Vaughan Millette, American entrepreneur, takes principal ownership of Sheffield Sharks and Sheffield Hatters

Sheffield Sharks and Sheffield Hatters have been taken over by an American businessman, ending decades-long stewardship by local people and ushering the two basketball clubs into a new, previously uncharted, era.

Vaughn Millette, an American entrepreneur based in New York with experience across finance, energy and live entertainment, is the new principal owner of both the men’s and women’s clubs after acquiring a controlling interest.

Despite the change in ownership structure, the day-to-day running of the club will continue as before with Sarah Backovic becoming CEO of the two clubs and head coaches Atiba Lyons of the Sharks and Vanessa Ellis of the Hatters awarded new long-term contracts.

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Yuri Matischen, who founded the team in 1991 before rebranding them as the Sharks and overseeing great success in the late 1990s, will remain as a director.

Changing times: RJ Eytle-Rock in play-off action for Sheffield Sharks who have been taken over by an American entrepreneur.Changing times: RJ Eytle-Rock in play-off action for Sheffield Sharks who have been taken over by an American entrepreneur.
Changing times: RJ Eytle-Rock in play-off action for Sheffield Sharks who have been taken over by an American entrepreneur.

According to Companies House, Millette has taken a 65% stake in the club, with remaining directors Matischen, Backovic, Lyons and John Timms having 7% each.

The news flies in the face of the current financial crisis engulfing British basketball.

As it stands, it is not known what league Sharks will be a part of when the new season is scheduled to start in September.

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Three weeks ago, the British Basketball League’s operating company had its licence terminated by the British Basketball Federation following concerns over its financial position, and no solution has yet been found to how or who will operate the league next season.

Sheffield Sharks have been the subject of a takeover by an American entrepreneur (Picture: Adam Bates)Sheffield Sharks have been the subject of a takeover by an American entrepreneur (Picture: Adam Bates)
Sheffield Sharks have been the subject of a takeover by an American entrepreneur (Picture: Adam Bates)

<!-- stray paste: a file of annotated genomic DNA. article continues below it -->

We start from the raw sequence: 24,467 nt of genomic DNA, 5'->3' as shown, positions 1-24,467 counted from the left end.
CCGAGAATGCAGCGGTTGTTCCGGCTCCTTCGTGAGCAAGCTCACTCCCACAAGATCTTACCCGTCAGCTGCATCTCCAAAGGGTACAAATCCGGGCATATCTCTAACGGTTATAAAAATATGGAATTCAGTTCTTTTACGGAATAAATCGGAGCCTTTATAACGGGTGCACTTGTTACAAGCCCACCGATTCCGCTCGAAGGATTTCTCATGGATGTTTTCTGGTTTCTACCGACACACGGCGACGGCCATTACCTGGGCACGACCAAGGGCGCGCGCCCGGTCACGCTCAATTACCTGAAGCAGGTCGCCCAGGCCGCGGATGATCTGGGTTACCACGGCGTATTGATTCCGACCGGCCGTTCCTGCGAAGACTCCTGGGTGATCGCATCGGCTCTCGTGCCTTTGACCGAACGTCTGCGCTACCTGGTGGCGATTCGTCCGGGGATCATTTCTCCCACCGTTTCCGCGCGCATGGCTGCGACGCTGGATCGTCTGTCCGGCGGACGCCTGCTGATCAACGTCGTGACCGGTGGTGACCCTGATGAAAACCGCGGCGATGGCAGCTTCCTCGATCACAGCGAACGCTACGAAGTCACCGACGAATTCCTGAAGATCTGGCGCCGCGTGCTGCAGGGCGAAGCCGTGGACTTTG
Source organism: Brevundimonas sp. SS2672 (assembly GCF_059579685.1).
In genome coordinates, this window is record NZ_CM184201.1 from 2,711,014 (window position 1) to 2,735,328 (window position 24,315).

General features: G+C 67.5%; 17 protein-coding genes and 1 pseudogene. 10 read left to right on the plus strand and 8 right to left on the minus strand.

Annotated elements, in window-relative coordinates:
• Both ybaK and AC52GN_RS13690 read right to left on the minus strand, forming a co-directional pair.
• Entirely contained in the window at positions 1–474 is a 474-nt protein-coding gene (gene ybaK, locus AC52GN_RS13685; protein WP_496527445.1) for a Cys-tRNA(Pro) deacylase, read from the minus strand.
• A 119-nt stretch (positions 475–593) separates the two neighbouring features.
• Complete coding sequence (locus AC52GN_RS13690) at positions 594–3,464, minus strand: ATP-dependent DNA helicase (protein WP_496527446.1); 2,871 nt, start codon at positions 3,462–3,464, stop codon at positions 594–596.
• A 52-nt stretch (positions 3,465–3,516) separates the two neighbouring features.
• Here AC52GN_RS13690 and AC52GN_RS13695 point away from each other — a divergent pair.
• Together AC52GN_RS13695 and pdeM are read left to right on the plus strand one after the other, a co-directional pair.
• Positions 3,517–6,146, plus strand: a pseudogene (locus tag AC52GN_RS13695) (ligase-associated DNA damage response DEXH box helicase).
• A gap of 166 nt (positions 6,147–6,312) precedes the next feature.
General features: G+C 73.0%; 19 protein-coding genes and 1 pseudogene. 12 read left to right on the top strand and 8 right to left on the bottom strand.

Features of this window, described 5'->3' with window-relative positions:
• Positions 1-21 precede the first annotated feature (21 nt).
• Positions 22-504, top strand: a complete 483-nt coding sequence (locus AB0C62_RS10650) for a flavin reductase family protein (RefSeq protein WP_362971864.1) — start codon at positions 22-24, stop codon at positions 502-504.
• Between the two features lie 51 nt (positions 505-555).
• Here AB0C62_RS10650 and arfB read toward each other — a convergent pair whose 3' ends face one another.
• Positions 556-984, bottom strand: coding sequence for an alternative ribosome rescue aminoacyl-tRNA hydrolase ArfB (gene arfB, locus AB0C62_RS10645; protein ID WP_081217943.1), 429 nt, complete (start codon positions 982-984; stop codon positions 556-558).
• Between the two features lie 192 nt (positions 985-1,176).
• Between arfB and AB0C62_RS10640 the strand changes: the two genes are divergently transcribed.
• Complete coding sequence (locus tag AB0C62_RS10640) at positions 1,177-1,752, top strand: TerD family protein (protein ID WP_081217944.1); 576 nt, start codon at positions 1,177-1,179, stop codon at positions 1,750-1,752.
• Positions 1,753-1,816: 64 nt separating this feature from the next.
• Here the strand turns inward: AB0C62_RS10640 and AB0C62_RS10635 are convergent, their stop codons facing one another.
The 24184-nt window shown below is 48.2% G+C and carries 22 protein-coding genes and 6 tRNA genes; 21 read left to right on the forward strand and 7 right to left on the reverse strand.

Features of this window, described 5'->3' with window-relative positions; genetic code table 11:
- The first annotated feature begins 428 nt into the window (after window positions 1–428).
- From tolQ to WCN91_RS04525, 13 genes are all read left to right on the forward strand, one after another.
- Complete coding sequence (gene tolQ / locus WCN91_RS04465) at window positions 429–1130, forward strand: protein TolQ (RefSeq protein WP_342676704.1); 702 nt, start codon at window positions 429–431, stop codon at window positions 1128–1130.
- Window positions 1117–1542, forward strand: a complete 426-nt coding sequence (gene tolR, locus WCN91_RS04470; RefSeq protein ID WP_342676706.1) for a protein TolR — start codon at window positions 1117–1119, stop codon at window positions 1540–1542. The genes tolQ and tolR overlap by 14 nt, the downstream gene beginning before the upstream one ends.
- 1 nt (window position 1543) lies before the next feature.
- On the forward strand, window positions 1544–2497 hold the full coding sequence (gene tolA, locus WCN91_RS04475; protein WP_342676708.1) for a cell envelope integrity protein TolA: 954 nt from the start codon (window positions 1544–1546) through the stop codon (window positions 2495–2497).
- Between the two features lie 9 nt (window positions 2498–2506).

The licence was revoked because 777 Partners, the American investment firm that bought a 45 per cent stake in the league in December 2021 and put £7m in, is facing a lawsuit for fraud in America which has led to the freezing of its assets. The BLL has entered into creditor arrangements with two of its largest creditors. The women’s league, which includes the Hatters who the Sharks acquired recently, is unaffected.

None of this uncertainty appears to have put off Millette in buying into British basketball, or the Sharks for placing their future in the hands of external investors.

Both the Sharks and Hatters have experienced a year of unprecedented growth having moved into the £14m privately funded Canon Medical Arena last October after years of trying to get an arena of their own.

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That building in Attercliffe, allied with the growth in profile of the league in North America through television contracts, is believed to have made the Sharks ripe for investment. It is understood discussions with Millette, who is in his 40s, have been ongoing for some months.

Millette is said to want to break into sports ownership.

He said: “I am thrilled to be partnering with Sarah, Yuri, Atiba and Vanessa to continue building on all their successes.

"These teams are much more than the competitions, they are an important part of the community and offer a vehicle through which young people can benefit in many ways.

“Of course, they are both steeped in a winning culture and my goal is to ensure that we compete for the top spots in all our competitions.”

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Backovic said: “We are thrilled to welcome Vaughn as the new principal owner of the club, he brings a wealth of business experience and basketball knowledge that will only serve to improve across performance and growth.

“We are looking forward to a positive future building on a successful programme.”

Sharks haven’t won a trophy since 2016 and have been left behind financially by some of their rivals. They have long-term ambitions to play in European competition.